Dublin is an amazing city with an extremely vibrant nightlife, restaurants, authentic pubs and plenty of shopping districts to enjoy. Dublin literally has something for everyone and for those with more time on their hands, exploring both banks of River Liffey will be a pleasure. The Little Museum of Dublin will surely dazzle history lovers, likewise Dublin Castle, St. Patrick’s Cathedral and Kilmainham Gaol. For those looking to unwind amongst lush green surroundings then consider Phoenix Park or St. Stephen’s Green. Both great places to relax and have a picnic in. During the night, consider a traditional Irish folk show, or heading to the Guinness Storehouse.

    • Phoenix Park: Covering an impressive 1,752 acres and with at least 30% of this being trees, Phoenix Park is only 3.2 km from Dublin city centre. Within this parks boundary, 354 years of history unravels itself. From the zoo to a Viking cemetery and Ashdown Castle – this park is much more than it seems. Wellington Monument and a race track, amongst numerous other attractions can also be enjoyed during your visit. According to local legend, the lion from MGM film studio was born at Phoenix Park.

    • Irish Whiskey Museum: As one of Ireland’s most famous beverages, it is no wonder that a whole museum should be dedicated to everything Whiskey. This favourite national drink is portrayed through fun and interactive activities and a tasting session. Learn everything you need to know about the history of whiskey, the distilling process and the origins of this popular beverage. During your visit you will also get to learn about the evolution of whiskey and the various types available.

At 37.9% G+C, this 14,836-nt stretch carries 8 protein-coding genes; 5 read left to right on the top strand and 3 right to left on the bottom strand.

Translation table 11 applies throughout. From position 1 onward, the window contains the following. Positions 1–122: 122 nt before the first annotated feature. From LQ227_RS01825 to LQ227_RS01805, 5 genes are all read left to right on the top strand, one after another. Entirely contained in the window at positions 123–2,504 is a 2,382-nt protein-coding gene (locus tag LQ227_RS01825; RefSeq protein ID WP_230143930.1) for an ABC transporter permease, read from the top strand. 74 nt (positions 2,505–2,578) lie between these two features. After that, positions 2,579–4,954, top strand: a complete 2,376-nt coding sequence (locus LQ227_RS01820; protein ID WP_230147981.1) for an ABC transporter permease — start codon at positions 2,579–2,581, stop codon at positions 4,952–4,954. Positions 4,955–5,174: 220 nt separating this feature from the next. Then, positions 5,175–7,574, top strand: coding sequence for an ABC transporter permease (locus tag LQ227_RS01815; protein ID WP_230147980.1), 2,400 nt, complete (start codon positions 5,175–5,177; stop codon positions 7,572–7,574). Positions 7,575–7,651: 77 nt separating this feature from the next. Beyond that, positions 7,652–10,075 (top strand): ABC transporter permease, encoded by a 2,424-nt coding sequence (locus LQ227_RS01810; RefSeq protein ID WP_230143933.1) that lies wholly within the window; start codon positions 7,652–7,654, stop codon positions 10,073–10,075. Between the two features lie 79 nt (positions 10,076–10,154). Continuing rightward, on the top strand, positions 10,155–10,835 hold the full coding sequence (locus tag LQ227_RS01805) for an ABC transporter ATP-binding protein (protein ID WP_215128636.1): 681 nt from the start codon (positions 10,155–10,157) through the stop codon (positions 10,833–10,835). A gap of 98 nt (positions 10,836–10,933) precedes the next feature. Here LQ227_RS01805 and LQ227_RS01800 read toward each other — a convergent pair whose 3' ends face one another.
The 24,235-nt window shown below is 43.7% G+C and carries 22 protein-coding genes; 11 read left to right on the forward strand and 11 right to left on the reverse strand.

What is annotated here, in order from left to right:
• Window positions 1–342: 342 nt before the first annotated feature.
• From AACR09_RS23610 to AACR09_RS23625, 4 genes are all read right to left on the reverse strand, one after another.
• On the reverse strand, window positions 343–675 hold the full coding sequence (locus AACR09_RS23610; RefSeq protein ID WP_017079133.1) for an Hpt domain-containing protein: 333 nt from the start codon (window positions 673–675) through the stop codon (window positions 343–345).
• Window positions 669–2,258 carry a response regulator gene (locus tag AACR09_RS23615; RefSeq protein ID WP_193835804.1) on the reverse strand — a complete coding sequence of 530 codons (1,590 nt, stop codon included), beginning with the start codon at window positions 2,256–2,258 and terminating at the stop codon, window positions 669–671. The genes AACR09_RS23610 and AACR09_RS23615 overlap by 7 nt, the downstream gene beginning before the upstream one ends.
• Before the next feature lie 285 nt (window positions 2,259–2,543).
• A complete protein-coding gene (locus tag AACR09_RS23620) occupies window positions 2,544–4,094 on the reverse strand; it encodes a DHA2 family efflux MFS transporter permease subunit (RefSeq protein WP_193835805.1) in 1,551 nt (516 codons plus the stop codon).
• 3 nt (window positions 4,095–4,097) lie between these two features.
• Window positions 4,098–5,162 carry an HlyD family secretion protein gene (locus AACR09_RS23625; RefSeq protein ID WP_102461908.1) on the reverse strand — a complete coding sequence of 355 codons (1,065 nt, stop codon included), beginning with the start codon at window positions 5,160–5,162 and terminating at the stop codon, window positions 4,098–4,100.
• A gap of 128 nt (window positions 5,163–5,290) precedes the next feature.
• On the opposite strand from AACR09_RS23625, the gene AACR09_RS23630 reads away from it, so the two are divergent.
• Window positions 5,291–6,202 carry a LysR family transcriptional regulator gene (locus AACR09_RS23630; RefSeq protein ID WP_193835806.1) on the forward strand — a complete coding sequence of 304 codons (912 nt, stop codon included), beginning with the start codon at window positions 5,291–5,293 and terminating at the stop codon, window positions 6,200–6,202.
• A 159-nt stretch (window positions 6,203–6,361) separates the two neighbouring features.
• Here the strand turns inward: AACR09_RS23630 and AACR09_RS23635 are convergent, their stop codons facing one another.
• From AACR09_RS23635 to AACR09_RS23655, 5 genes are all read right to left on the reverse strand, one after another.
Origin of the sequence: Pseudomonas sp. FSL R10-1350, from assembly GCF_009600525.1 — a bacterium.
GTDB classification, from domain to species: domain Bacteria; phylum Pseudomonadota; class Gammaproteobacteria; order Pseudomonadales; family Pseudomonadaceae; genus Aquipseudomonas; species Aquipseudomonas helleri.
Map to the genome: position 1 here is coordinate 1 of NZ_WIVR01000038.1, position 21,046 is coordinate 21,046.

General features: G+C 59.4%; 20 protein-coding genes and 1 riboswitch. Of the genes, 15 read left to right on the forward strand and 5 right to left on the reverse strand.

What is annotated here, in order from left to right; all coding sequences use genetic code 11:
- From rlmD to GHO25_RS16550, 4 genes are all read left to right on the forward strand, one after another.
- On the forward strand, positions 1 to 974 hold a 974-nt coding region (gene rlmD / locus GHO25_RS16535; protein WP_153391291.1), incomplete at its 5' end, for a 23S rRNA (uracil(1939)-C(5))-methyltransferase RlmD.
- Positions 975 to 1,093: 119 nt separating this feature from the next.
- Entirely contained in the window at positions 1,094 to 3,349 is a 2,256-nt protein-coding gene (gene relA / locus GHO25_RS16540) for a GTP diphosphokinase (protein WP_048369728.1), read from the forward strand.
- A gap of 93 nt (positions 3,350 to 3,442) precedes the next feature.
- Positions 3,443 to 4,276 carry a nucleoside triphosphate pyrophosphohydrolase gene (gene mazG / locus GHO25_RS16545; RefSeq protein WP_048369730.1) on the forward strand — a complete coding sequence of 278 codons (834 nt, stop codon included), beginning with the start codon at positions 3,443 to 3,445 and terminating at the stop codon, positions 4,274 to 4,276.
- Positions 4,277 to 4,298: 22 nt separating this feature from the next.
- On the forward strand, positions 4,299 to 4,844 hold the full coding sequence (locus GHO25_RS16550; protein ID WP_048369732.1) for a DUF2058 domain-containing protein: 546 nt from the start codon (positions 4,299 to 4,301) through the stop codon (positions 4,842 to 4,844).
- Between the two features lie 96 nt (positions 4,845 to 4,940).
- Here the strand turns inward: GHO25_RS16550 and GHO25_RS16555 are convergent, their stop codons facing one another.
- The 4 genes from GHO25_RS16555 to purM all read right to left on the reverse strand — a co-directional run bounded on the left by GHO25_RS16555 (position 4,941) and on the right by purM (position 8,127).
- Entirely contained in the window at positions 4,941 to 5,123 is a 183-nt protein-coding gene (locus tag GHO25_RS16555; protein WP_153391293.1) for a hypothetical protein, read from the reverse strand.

• Croke Park Stadium Tour & GAA Museum: For the sports enthusiasts who visit Dublin, then a tour of Croke Park Stadium and the GAA Museum are great options. Gaelic football, Camogie, Hurling and Handball are Ireland’s favourite sporting activities. It is therefore no surprise that the GAA museum is dedicated fully to these sports. Located near the museum you’ll also find Europe’s third largest stadium – Croke Park Stadium. With an impressive 82,300 seating capacity, the popular guided tour will give you glimpses of the media centre, dressing rooms, player’s tunnel and VIP area.

    • The Little Museum of Dublin: For those who have a keen interest in the history of Dublin, then a visit to the Little Museum of Dublin is a must. Located near St. Stephen’s Green, this museum has been voted as one of the best museum experiences in Dublin. Packed full of interesting history, stories and even a dedicated floor for U2 fans (a music band). Make sure you pre-book your visit, as often visitor limits are reached very easily.

    • Kilmainham Gaol: Operational from the 1780s until 1920s, Kilmainham Gaol is one of Europe’s largest unused prisons. Full of interesting history, its eerie corridors are home to some amazing stories, being originally built to house those awaiting public hanging. Prisoners as young as seven have been known to inhabit the often overcrowded cells. It currently functions as a museum dedicated to Irish Nationalism, including an art gallery containing paintings and jewellery from its once incarcerated prisoners.

    Best day trips with my car hire in Dublin

    Game of Thrones Tour: If you love everything Game of Thrones, then it is without doubt that a Game of Thrones tour should be on your itinerary. Either explore the area at your own pace with a car rental from Dublin, or book with a local agency for a guided tour. George R.R. Martin’s book, come series, used this area for some filming scenes. For example, Castle Ward is located only 2 hour’s drive from Dublin and was the scene for Winterfell.